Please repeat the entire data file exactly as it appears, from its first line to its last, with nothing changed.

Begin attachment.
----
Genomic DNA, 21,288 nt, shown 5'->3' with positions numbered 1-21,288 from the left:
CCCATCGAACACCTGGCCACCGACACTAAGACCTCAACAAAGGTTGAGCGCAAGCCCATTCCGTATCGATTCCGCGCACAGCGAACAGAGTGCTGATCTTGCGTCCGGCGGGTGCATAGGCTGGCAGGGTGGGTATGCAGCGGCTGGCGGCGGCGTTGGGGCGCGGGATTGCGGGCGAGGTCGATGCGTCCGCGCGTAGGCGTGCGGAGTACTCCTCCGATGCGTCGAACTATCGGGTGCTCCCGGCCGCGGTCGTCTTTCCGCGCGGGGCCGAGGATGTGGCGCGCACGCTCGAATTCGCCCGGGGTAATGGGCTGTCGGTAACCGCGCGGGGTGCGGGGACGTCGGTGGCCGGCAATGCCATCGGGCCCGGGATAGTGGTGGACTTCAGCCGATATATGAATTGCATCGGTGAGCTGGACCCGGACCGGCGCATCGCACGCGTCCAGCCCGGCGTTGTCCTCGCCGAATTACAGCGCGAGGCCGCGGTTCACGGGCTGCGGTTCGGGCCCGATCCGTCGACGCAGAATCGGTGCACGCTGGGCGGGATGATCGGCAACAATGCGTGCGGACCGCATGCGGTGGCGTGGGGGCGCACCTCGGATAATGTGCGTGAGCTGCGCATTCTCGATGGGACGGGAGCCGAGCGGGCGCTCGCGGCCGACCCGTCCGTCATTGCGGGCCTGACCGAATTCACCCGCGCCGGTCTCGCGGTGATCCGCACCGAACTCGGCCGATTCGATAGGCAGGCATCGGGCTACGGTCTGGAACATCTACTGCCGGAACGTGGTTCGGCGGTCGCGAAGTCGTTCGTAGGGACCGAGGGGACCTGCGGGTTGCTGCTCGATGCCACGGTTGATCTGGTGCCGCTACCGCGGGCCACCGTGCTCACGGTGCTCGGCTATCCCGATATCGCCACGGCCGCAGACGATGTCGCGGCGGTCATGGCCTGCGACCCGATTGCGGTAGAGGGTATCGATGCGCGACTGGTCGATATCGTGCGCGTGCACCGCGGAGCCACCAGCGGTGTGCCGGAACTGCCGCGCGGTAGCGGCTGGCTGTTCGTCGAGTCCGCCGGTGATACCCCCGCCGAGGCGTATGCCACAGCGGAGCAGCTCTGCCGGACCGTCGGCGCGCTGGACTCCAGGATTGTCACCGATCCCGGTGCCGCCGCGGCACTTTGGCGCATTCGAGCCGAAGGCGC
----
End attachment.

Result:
Genomic DNA, 21,288 nt, shown 5'->3' with positions numbered 1-21,288 from the left:
CCCATCGAACACCTGGCCACCGACACTAAGACCTCAACAAAGGTTGAGCGCAAGCCCATTCCGTATCGATTCCGCGCACAGCGAACAGAGTGCTGATCTTGCGTCCGGCGGGTGCATAGGCTGGCAGGGTGGGTATGCAGCGGCTGGCGGCGGCGTTGGGGCGCGGGATTGCGGGCGAGGTCGATGCGTCCGCGCGTAGGCGTGCGGAGTACTCCTCCGATGCGTCGAACTATCGGGTGCTCCCGGCCGCGGTCGTCTTTCCGCGCGGGGCCGAGGATGTGGCGCGCACGCTCGAATTCGCCCGGGGTAATGGGCTGTCGGTAACCGCGCGGGGTGCGGGGACGTCGGTGGCCGGCAATGCCATCGGGCCCGGGATAGTGGTGGACTTCAGCCGATATATGAATTGCATCGGTGAGCTGGACCCGGACCGGCGCATCGCACGCGTCCAGCCCGGCGTTGTCCTCGCCGAATTACAGCGCGAGGCCGCGGTTCACGGGCTGCGGTTCGGGCCCGATCCGTCGACGCAGAATCGGTGCACGCTGGGCGGGATGATCGGCAACAATGCGTGCGGACCGCATGCGGTGGCGTGGGGGCGCACCTCGGATAATGTGCGTGAGCTGCGCATTCTCGATGGGACGGGAGCCGAGCGGGCGCTCGCGGCCGACCCGTCCGTCATTGCGGGCCTGACCGAATTCACCCGCGCCGGTCTCGCGGTGATCCGCACCGAACTCGGCCGATTCGATAGGCAGGCATCGGGCTACGGTCTGGAACATCTACTGCCGGAACGTGGTTCGGCGGTCGCGAAGTCGTTCGTAGGGACCGAGGGGACCTGCGGGTTGCTGCTCGATGCCACGGTTGATCTGGTGCCGCTACCGCGGGCCACCGTGCTCACGGTGCTCGGCTATCCCGATATCGCCACGGCCGCAGACGATGTCGCGGCGGTCATGGCCTGCGACCCGATTGCGGTAGAGGGTATCGATGCGCGACTGGTCGATATCGTGCGCGTGCACCGCGGAGCCACCAGCGGTGTGCCGGAACTGCCGCGCGGTAGCGGCTGGCTGTTCGTCGAGTCCGCCGGTGATACCCCCGCCGAGGCGTATGCCACAGCGGAGCAGCTCTGCCGGACCGTCGGCGCGCTGGACTCCAGGATTGTCACCGATCCCGGTGCCGCCGCGGCACTTTGGCGCATTCGAGCCGAAGGCGC